In August, when fall sports kicked into high gear, we had several student athletes contact us for their fundraising. Although the people who stopped by to raise money don’t call themselves team ambassadors, that’s essentially what they are. They’re knocking on doors, promoting their sports teams, and asking for our support.
My wife and I are always happy to buy from the first person or two from each team who contacts us. One of the players who stopped by from girls volleyball with a fundraising card was so pleasant, engaging, and interesting to talk to that it spiked our interest in volleyball. As a result, my wife and I went to our first Shakopee volleyball game a couple weeks ago.
Shakopee was ranked fifth at the time, and the team squared off against No. 8-ranked Minnetonka. It was incredibly exciting, and the game came down to the final set with Shakopee dominating at the end for the big win.
When my kids were in school, we dedicated most of our evenings and weekends to their activities, which didn’t leave much time for sports they weren’t playing. Now that we’re empty nesters, we have the opportunity to attend more events. Consequently, we see why the volleyball team has such a devoted following and is consistently regarded as a powerhouse team.
I’m very impressed with the talent, athleticism, and cool-under-pressure toughness of the team. Players were fearless, threw themselves onto the court to make plays, and were extremely supportive of each other. They have all the core elements of a successful team. Plus there were great plays and thrilling volleys back and forth. Everything about the game was fun to watch.
As a dad of a volleyball player told me later, “Girls volleyball is the best spectator sport. It’s fun and fast paced when it’s good.” I found that to be true. It’s action-oriented with little downtime. I ended up losing my voice from cheering and yelling, and we plan to attend more games this season.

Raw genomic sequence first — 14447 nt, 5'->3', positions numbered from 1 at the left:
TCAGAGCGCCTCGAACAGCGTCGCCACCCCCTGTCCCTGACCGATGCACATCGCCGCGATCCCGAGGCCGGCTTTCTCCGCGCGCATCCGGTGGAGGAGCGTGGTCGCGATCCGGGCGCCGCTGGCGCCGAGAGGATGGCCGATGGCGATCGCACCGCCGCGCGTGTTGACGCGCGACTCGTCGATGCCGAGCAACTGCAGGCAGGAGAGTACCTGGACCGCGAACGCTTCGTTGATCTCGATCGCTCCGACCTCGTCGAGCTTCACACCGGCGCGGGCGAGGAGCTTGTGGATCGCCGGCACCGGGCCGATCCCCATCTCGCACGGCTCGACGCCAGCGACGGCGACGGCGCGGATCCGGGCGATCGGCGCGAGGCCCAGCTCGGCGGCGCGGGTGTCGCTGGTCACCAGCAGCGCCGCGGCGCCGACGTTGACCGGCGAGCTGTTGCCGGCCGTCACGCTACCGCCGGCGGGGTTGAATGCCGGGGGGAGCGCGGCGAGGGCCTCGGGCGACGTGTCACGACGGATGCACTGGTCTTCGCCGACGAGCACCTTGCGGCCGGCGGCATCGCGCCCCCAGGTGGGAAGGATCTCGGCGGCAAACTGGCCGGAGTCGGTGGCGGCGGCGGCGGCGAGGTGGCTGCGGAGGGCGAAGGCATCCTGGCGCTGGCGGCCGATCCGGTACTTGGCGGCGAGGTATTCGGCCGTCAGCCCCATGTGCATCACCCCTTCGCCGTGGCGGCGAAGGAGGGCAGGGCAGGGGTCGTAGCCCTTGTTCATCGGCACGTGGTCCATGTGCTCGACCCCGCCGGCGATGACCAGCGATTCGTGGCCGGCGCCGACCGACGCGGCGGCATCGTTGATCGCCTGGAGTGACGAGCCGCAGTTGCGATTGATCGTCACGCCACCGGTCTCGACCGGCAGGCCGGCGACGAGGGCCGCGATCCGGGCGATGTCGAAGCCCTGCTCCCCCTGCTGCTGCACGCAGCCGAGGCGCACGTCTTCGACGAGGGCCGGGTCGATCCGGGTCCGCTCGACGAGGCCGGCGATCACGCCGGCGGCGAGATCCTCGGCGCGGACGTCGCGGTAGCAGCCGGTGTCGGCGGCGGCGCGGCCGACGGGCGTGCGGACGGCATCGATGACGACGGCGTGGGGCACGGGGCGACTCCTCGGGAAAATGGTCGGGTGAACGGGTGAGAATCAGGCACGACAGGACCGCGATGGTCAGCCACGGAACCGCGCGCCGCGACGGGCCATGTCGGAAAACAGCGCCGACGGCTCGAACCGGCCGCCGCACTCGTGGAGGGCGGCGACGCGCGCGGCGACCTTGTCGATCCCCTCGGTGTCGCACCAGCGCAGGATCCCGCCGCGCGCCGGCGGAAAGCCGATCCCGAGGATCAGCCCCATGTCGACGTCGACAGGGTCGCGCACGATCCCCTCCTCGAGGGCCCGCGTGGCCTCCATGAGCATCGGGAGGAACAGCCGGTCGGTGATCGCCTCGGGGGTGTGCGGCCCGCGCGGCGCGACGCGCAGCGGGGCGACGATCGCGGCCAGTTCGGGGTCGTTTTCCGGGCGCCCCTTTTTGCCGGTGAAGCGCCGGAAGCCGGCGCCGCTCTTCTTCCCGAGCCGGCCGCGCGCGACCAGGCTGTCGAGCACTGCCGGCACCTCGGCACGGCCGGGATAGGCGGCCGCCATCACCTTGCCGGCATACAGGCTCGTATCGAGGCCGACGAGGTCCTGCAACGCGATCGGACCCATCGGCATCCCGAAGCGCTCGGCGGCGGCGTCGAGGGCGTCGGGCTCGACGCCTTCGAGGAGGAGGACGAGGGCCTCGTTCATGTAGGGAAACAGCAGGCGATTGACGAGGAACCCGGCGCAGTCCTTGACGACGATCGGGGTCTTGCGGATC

Likewise, a neighbor from the girls swim and dive team stopped by to sell cookie dough. When she delivered it, she also gave us a nice handwritten thank you note. In all the years we’ve been supporting fundraisers, no one has ever given us a card like that. It also never occurred to us to have our kids do that when they used to participate in fundraisers.
Between the card and how nice the person was when she stopped by, no matter what she sells in the future, we’ll support her. After hearing her enthusiasm at being part of the team, my wife and I attended our first-ever swim and dive meet last week.
Many of the swim races were close, which added to the excitement. The diving was equally enjoyable to watch, with some of the athletes pulling off amazing dives. They were certainly fun to watch. As a person who can’t swim or dive, I was thoroughly impressed by how fast and strong the athletes could swim, and how graceful they looked leaping off the diving board and performing twists, turns and somersaults.
The talent on the volleyball court and in the pool highlights once again that Shakopee has extraordinarily gifted athletes who work hard and achieve high levels of success. I realize fundraising is not always enjoyable and knocking on peoples’ doors to ask for money can be intimidating, but I also know how much the programs rely on that money to cover myriad expenses and enable excellent experiences.
Besides the financial aspect of fundraising, another benefit is having players who are visible and serving as positive representatives of their programs introducing themselves in their neighborhoods. It’s what got me intrigued with sports I wasn’t familiar with, enticed me to attend, and made me an instant fan.
From what I’ve seen, Shakopee has a solid line-up of sports teams this fall that are doing well, earning wins, and getting notice. With only a $7 per game entry fee, our local high school sports teams offer the best value in town.